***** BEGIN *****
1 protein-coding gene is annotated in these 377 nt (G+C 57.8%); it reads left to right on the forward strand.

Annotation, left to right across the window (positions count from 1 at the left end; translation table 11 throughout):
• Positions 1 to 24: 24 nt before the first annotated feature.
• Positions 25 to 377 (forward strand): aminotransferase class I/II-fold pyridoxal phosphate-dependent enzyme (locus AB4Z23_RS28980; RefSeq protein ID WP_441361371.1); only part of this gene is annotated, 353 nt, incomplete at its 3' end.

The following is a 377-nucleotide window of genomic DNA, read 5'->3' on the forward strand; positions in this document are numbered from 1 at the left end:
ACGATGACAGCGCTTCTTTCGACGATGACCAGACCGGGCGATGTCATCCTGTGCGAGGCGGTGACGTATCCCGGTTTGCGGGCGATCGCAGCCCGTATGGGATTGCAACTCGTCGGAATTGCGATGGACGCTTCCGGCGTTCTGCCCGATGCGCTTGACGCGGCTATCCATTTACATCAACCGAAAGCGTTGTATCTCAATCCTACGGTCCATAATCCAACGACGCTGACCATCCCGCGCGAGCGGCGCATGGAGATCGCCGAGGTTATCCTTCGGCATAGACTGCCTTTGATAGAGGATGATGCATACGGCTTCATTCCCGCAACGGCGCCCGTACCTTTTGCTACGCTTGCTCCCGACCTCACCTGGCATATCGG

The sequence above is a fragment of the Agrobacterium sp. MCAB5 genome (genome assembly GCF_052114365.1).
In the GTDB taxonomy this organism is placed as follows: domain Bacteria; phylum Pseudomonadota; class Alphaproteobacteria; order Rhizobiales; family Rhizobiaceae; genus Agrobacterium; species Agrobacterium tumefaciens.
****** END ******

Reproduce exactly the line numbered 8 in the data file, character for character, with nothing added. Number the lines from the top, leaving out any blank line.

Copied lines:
In the GTDB taxonomy this organism is placed as follows: domain Bacteria; phylum Pseudomonadota; class Alphaproteobacteria; order Rhizobiales; family Rhizobiaceae; genus Agrobacterium; species Agrobacterium tumefaciens.